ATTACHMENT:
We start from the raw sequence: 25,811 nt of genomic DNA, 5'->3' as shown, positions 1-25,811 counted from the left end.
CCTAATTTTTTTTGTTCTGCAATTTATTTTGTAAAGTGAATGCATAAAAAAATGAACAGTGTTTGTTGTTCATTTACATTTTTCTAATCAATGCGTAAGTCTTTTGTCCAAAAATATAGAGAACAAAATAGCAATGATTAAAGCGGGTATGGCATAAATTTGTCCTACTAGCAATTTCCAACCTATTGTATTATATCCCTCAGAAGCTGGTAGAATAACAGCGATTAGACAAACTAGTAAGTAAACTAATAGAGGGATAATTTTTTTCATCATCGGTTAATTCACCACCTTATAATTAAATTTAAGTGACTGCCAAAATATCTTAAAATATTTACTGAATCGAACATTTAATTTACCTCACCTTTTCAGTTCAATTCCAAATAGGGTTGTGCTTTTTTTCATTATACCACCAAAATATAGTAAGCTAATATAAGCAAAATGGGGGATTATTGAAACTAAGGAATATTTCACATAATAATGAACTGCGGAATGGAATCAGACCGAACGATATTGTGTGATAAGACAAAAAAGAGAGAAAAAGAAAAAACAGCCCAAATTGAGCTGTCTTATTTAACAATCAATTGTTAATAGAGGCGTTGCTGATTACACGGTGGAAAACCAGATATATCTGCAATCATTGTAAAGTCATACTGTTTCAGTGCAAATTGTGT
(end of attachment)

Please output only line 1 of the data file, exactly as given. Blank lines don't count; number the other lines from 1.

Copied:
We start from the raw sequence: 25,811 nt of genomic DNA, 5'->3' as shown, positions 1-25,811 counted from the left end.